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Sir Brendan Barber: Pay and productivity

Wednesday 02 December 2015

Sir Brendan Barber discusses how getting terms and conditions right in the workplace is key to a successful and productive economy.
 

Sir Brendan Barber

Sir Brendan Barber is Acas' Chair, joining in January 2014. Previously Sir Brendan was the TUC General Secretary (2003 to 2012) and sat on the Advisory, Conciliation and Arbitration Service Council (1995 to 2004). Sir Brendan was knighted in the 2013 Birthday Honours for services to employment relations.

Acas Chair Brendan Barber blog

Over 20% of calls to the Acas helpline (that's almost 200,000) relate to contracts of employment. This is where so many misunderstandings in the workplace occur. What should be fairly straightforward documents setting out the what, where and how of a job can become the cause of much confusion and heartache.

Clarity around Rights and responsibilities is one of Acas seven levers of productivity. It makes sense that everyone should be aware of their terms and conditions from the outset. But also, if changes to any element of the contract are proposed - whether it is pay, overtime, benefits etc - then these should always be discussed with affected staff first with a view to reaching agreement.

The new National Living Wage (NLW), which is being introduced in April next year, may require a strategic change in the way employers juggle their people and business priorities, but it will also have a very real impact on many individual terms and conditions of employment.

The changes mean that there will be a new mandatory wage floor for workers aged 25 and above starting at £7.20 (50p more than the current National Minimum Wage rate) and planned to increase sharply over the next few years. But how will organisations react?

A new report from the Resolution Foundation finds that the NLW will have an impact on the wage bill of 54% of employers. Some sectors, like retail, hospitality and health care will be affected more than others. But what's interesting is the way employers say they will respond to paying staff more. Top of the 'will do' list is "improving efficiency/productivity" (cited by 30% of employers), followed by "taking lower profits/absorbing costs" (22% of employers) and "reducing overtime and bonuses" (16% of employers).

Pay and productivity have long been recognised as key to a successful economy: well paid employees and productive businesses are part of a winning formula for most people. There have been some 'chicken and egg' debates over which comes first of course - a TUC report argues that pay rises are needed to spark increased demand for goods and services, while the CBI believe business productivity needs to come before increased wages.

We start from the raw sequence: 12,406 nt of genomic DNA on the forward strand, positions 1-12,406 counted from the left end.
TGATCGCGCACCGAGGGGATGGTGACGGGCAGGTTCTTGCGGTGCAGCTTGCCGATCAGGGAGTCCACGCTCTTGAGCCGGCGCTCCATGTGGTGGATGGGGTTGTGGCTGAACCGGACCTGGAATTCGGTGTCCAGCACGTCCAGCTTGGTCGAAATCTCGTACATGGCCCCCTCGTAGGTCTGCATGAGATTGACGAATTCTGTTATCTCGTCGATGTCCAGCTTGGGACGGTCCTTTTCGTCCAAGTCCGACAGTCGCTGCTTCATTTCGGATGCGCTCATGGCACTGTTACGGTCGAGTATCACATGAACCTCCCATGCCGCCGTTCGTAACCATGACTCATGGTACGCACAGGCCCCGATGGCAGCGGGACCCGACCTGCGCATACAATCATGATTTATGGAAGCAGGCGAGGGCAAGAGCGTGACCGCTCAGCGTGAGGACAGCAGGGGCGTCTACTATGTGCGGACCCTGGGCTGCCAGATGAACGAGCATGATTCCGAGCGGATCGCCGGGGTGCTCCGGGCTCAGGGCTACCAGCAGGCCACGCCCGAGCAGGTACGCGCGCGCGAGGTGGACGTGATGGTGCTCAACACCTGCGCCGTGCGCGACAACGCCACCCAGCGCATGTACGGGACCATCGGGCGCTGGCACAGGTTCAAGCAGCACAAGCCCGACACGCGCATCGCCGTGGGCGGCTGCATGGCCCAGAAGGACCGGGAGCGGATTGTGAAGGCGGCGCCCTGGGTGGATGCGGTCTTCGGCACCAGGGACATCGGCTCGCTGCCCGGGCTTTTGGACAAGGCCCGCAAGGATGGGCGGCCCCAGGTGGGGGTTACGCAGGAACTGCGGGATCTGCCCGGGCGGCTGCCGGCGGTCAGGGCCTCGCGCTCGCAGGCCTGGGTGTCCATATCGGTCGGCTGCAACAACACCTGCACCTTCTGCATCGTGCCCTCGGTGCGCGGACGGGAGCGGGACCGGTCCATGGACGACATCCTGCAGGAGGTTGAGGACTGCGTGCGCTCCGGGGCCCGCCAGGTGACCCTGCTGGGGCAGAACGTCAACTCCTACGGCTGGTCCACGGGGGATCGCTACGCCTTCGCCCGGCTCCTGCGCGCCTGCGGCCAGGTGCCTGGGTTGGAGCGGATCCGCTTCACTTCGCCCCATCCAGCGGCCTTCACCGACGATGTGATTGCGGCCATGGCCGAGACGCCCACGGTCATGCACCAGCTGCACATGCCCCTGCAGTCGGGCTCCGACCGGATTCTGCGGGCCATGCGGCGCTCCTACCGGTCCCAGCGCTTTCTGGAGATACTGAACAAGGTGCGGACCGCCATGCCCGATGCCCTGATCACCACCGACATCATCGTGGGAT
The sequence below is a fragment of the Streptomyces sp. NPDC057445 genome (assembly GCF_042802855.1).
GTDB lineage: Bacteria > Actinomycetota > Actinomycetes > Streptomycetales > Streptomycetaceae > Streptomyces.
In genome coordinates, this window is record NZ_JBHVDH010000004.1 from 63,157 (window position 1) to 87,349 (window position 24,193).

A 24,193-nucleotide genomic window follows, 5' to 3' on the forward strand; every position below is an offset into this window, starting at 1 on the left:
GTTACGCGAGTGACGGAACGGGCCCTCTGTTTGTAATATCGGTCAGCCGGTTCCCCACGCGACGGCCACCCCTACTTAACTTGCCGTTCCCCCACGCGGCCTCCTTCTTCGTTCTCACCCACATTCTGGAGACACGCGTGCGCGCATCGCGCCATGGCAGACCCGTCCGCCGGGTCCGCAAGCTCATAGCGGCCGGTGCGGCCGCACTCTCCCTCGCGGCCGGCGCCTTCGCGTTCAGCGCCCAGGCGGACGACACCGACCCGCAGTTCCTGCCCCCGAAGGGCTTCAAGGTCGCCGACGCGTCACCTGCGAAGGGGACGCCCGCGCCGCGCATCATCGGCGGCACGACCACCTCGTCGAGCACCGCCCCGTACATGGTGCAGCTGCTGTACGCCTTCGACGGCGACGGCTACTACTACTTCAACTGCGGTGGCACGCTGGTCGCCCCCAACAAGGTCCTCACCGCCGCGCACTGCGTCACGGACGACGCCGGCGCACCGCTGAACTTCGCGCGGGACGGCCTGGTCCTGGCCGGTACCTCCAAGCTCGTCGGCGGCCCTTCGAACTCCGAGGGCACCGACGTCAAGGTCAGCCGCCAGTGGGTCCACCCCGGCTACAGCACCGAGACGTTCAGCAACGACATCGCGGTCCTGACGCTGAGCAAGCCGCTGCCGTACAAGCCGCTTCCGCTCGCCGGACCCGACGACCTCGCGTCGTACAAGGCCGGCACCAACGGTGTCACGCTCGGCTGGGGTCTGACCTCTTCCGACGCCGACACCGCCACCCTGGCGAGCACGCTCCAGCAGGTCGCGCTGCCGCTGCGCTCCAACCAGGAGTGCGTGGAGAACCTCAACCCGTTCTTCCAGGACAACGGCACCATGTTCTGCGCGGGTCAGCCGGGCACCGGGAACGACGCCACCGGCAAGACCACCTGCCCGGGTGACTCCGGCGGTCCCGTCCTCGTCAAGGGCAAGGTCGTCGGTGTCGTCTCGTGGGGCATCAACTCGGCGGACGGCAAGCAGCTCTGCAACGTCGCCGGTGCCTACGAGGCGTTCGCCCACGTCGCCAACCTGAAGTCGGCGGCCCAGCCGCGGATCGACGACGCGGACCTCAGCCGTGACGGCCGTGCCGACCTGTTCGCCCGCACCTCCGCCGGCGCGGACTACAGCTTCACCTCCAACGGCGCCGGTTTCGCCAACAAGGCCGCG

Hopefully, the combined efforts of employers to "improve efficiency" in the wake of the NLW will bring a closer interaction between the two - with a rising wage floor mirrored by rising levels of UK productivity. But for those intending to revise terms and conditions around overtime and bonuses, there should be clarity that this is a step that should only be taken after seeking agreement.

It's good that employers are already planning for the changes ahead. But whatever response they are considering, let's make sure everyone is involved in the conversation.

One organisation that is facing a huge period of upheaval is Wiltshire Fire Service. Find out how they used reflective learning to adapt to both cultural and organisational change in pdf icon How to change a workplace culture: a case study in power of reflective learning [176kb].

Read other blogs in our productivity series

1 Comment

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  • Posted by Roger Jeary  |  3 December 2015, 9:56AM
    The worrying aspect of the response from employers to a higher wage bill is the emphasis on "improving efficiency/productivity" which most of us know in the service sector in particular can often simply mean same amount of work with less employees. This means of improving efficiency has no producitvity benefit but simply harms the economy by reducing employment levels.  It is worrying that only 22% of employers actually recognise that they have a responsibility to properly reward their workforce and even they have to be cajoled into doing it by a statutory requirement.  The important point made by Brendan is that whatever the response to the introduction of a higher National Minimum Wage, (I refuse to accept the government title of "National Living Wage" which it certainly is not) is that any changes to existing terms and conditions must be the subject of consultation, or better still negotiation with the employees affected or their representatives.  

    And so I come to the point of my comment, the encouragement by ACAS for collective bargaining is probably the biggest contribution it can make to fair terms and conditions and better workplaces leading to improved productivity.  Because let's be honest, why would a good employer wait until a statutory increase in the minimum wage is introduced to think about improving productivity.  Trade unions have demonstrated over the years their ability to harness the knowledge and experience of their members to enable constructive and productive discussions which lead to successful companies and organisations.  It is a shame that so many employers appear afraid to enagage in that process.